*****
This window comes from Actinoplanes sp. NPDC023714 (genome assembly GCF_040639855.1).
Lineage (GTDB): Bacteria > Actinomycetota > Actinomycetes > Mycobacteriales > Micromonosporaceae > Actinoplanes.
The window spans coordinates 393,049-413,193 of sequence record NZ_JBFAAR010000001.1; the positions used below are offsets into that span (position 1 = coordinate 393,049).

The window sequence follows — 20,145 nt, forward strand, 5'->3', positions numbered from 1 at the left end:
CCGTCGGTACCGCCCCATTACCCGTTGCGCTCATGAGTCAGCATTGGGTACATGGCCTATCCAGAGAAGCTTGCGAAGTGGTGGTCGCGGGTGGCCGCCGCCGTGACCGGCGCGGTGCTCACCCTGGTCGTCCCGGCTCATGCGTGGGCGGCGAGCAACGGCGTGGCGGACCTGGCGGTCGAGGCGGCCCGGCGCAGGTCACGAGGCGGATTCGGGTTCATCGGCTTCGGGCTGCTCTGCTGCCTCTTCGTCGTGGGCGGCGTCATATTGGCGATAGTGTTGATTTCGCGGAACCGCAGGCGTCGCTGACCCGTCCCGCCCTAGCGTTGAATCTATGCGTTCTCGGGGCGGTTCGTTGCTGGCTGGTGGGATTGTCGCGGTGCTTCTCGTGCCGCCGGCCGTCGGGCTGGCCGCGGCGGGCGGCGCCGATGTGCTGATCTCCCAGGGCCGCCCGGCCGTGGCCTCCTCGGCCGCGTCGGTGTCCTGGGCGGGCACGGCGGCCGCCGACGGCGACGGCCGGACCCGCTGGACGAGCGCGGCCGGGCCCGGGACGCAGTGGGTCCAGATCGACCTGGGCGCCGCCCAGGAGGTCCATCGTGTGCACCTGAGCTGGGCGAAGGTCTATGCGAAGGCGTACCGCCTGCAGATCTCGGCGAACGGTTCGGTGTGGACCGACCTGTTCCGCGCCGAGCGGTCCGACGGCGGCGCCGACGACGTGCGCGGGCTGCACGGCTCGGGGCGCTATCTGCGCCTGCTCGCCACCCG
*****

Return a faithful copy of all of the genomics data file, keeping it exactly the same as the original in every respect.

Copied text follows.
This window comes from Actinoplanes sp. NPDC023714 (genome assembly GCF_040639855.1).
Lineage (GTDB): Bacteria > Actinomycetota > Actinomycetes > Mycobacteriales > Micromonosporaceae > Actinoplanes.
The window spans coordinates 393,049-413,193 of sequence record NZ_JBFAAR010000001.1; the positions used below are offsets into that span (position 1 = coordinate 393,049).

The window sequence follows — 20,145 nt, forward strand, 5'->3', positions numbered from 1 at the left end:
CCGTCGGTACCGCCCCATTACCCGTTGCGCTCATGAGTCAGCATTGGGTACATGGCCTATCCAGAGAAGCTTGCGAAGTGGTGGTCGCGGGTGGCCGCCGCCGTGACCGGCGCGGTGCTCACCCTGGTCGTCCCGGCTCATGCGTGGGCGGCGAGCAACGGCGTGGCGGACCTGGCGGTCGAGGCGGCCCGGCGCAGGTCACGAGGCGGATTCGGGTTCATCGGCTTCGGGCTGCTCTGCTGCCTCTTCGTCGTGGGCGGCGTCATATTGGCGATAGTGTTGATTTCGCGGAACCGCAGGCGTCGCTGACCCGTCCCGCCCTAGCGTTGAATCTATGCGTTCTCGGGGCGGTTCGTTGCTGGCTGGTGGGATTGTCGCGGTGCTTCTCGTGCCGCCGGCCGTCGGGCTGGCCGCGGCGGGCGGCGCCGATGTGCTGATCTCCCAGGGCCGCCCGGCCGTGGCCTCCTCGGCCGCGTCGGTGTCCTGGGCGGGCACGGCGGCCGCCGACGGCGACGGCCGGACCCGCTGGACGAGCGCGGCCGGGCCCGGGACGCAGTGGGTCCAGATCGACCTGGGCGCCGCCCAGGAGGTCCATCGTGTGCACCTGAGCTGGGCGAAGGTCTATGCGAAGGCGTACCGCCTGCAGATCTCGGCGAACGGTTCGGTGTGGACCGACCTGTTCCGCGCCGAGCGGTCCGACGGCGGCGCCGACGACGTGCGCGGGCTGCACGGCTCGGGGCGCTATCTGCGCCTGCTCGCCACCCG